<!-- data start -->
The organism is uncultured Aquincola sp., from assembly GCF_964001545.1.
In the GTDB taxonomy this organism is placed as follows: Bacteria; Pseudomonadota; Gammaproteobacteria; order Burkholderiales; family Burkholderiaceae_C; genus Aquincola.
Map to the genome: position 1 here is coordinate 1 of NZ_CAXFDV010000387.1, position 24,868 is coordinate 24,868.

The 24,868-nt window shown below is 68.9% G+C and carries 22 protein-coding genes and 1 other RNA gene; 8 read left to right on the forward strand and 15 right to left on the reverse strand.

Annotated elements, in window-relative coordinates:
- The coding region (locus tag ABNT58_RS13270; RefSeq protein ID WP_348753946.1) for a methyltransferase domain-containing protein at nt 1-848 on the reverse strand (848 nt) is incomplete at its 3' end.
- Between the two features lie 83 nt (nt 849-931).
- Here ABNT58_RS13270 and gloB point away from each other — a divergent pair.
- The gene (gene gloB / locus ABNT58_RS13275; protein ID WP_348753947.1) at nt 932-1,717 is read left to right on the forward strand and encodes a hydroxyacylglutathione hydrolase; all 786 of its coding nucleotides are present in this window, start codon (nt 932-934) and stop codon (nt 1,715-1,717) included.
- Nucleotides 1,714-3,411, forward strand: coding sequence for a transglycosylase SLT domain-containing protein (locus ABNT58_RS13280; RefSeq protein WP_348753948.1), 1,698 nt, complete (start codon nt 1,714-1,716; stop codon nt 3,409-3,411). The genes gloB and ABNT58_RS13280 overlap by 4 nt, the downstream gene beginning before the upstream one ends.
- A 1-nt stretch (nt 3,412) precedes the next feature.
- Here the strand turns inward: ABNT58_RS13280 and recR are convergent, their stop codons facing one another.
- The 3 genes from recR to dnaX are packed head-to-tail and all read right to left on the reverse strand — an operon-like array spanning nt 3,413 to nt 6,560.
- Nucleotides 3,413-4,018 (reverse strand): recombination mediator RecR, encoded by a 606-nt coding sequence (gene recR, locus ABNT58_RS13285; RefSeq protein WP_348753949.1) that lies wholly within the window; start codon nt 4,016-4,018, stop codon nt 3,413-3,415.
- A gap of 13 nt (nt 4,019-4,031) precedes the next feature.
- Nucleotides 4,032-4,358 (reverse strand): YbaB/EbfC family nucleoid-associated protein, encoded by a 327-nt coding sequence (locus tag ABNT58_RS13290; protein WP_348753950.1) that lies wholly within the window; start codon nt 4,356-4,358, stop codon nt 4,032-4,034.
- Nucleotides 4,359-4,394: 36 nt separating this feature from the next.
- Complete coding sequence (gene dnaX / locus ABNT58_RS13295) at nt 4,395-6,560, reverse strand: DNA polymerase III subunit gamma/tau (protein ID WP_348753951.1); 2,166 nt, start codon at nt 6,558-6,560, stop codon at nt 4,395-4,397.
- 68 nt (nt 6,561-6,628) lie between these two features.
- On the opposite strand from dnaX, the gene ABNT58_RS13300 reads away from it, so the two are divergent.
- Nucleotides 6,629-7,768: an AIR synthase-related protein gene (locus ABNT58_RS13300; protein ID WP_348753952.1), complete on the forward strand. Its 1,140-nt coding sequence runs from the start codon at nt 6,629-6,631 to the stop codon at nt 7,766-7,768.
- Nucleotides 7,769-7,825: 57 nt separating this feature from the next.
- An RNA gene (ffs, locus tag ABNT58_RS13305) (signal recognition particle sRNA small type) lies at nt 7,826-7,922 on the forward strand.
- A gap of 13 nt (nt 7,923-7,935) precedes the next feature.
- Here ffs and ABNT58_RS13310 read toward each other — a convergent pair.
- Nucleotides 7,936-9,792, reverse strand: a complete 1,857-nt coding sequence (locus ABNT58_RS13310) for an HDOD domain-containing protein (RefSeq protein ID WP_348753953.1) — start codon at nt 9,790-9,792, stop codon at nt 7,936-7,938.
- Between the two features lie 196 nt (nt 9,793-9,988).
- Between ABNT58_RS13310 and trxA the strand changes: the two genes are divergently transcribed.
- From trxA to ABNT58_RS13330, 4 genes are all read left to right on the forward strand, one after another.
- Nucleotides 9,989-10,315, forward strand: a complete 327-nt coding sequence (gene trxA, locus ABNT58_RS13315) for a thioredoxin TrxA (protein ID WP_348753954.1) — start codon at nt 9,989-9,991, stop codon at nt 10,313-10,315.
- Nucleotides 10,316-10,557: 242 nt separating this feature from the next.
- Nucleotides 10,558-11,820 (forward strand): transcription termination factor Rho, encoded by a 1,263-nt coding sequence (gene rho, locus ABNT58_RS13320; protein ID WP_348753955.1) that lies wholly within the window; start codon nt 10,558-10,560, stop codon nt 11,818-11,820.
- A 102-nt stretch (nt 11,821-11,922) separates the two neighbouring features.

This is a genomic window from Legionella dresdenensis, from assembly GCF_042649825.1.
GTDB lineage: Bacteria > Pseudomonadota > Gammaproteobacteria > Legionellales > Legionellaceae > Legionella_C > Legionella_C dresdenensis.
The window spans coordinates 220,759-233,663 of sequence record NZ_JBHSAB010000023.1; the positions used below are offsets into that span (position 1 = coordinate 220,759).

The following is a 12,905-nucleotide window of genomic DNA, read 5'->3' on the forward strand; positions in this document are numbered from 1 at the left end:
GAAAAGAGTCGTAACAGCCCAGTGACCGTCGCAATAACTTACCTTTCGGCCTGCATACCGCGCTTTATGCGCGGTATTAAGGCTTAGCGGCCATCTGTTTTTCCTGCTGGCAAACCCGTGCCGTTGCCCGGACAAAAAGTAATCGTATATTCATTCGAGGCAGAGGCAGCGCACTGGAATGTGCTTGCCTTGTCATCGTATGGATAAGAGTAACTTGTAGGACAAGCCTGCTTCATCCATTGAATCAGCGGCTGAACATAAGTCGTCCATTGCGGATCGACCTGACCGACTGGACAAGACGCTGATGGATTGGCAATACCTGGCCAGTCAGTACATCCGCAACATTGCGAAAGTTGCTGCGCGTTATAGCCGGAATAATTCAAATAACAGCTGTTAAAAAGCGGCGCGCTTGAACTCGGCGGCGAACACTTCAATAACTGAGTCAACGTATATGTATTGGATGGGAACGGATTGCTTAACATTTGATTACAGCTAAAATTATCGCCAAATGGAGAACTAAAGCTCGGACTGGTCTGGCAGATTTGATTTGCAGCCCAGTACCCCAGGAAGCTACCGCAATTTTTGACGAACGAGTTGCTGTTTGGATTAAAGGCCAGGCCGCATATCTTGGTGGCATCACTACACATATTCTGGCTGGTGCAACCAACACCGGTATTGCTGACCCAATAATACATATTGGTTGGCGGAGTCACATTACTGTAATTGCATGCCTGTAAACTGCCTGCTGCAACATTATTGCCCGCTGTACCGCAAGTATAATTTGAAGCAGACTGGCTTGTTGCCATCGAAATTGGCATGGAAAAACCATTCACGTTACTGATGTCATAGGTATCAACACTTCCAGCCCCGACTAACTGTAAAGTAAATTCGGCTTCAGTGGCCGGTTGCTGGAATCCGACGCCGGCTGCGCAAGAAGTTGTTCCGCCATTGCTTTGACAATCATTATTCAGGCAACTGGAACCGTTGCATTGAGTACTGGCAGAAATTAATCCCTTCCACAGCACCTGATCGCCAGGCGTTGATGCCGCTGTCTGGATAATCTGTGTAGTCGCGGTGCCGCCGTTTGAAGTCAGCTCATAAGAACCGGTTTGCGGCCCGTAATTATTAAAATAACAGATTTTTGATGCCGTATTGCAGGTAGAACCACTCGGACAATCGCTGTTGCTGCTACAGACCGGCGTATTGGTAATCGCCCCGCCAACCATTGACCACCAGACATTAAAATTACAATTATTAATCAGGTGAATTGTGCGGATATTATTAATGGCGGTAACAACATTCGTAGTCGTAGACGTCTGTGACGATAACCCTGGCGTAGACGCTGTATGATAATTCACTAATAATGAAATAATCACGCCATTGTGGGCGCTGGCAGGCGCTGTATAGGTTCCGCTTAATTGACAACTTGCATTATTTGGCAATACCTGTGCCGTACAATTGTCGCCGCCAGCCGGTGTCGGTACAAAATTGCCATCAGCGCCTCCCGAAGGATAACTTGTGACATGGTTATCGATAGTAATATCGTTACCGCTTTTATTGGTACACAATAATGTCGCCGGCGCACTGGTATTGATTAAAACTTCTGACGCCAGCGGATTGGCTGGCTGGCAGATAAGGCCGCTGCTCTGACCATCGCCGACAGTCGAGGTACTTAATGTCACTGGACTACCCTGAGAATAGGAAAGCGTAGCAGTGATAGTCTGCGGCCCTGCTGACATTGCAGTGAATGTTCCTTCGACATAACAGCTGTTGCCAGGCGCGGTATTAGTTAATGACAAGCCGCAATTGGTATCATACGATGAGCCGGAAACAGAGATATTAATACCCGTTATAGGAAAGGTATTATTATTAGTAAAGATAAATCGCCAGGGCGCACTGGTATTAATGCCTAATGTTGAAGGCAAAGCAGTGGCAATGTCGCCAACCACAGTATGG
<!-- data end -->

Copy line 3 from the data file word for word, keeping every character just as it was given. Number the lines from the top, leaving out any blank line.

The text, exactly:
Map to the genome: position 1 here is coordinate 1 of NZ_CAXFDV010000387.1, position 24,868 is coordinate 24,868.